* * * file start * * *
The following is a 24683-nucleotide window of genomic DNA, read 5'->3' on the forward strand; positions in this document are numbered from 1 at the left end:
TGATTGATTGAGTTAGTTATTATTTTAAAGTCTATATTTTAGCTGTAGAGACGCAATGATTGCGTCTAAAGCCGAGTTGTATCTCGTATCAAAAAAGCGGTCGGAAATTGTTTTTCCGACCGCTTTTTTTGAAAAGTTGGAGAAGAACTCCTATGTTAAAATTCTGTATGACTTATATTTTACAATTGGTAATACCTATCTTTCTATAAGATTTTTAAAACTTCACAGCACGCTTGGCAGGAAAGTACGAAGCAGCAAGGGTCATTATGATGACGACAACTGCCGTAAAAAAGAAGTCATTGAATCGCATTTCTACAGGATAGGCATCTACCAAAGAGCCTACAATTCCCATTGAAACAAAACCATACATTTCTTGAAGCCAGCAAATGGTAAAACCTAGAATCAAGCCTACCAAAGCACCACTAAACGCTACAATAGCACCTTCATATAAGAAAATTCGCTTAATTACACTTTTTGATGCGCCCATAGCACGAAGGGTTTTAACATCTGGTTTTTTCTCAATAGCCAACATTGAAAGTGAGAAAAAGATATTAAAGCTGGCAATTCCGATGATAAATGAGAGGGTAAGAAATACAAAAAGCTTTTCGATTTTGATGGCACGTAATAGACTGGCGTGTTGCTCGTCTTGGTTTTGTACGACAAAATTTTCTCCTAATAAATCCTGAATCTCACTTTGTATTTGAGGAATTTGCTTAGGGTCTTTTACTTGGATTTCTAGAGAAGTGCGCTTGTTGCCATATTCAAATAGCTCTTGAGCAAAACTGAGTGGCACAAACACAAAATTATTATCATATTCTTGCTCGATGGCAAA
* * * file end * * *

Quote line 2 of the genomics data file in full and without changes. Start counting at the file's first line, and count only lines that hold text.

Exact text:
TGATTGATTGAGTTAGTTATTATTTTAAAGTCTATATTTTAGCTGTAGAGACGCAATGATTGCGTCTAAAGCCGAGTTGTATCTCGTATCAAAAAAGCGGTCGGAAATTGTTTTTCCGACCGCTTTTTTTGAAAAGTTGGAGAAGAACTCCTATGTTAAAATTCTGTATGACTTATATTTTACAATTGGTAATACCTATCTTTCTATAAGATTTTTAAAACTTCACAGCACGCTTGGCAGGAAAGTACGAAGCAGCAAGGGTCATTATGATGACGACAACTGCCGTAAAAAAGAAGTCATTGAATCGCATTTCTACAGGATAGGCATCTACCAAAGAGCCTACAATTCCCATTGAAACAAAACCATACATTTCTTGAAGCCAGCAAATGGTAAAACCTAGAATCAAGCCTACCAAAGCACCACTAAACGCTACAATAGCACCTTCATATAAGAAAATTCGCTTAATTACACTTTTTGATGCGCCCATAGCACGAAGGGTTTTAACATCTGGTTTTTTCTCAATAGCCAACATTGAAAGTGAGAAAAAGATATTAAAGCTGGCAATTCCGATGATAAATGAGAGGGTAAGAAATACAAAAAGCTTTTCGATTTTGATGGCACGTAATAGACTGGCGTGTTGCTCGTCTTGGTTTTGTACGACAAAATTTTCTCCTAATAAATCCTGAATCTCACTTTGTATTTGAGGAATTTGCTTAGGGTCTTTTACTTGGATTTCTAGAGAAGTGCGCTTGTTGCCATATTCAAATAGCTCTTGAGCAAAACTGAGTGGCACAAACACAAAATTATTATCATATTCTTGCTCGATGGCAAA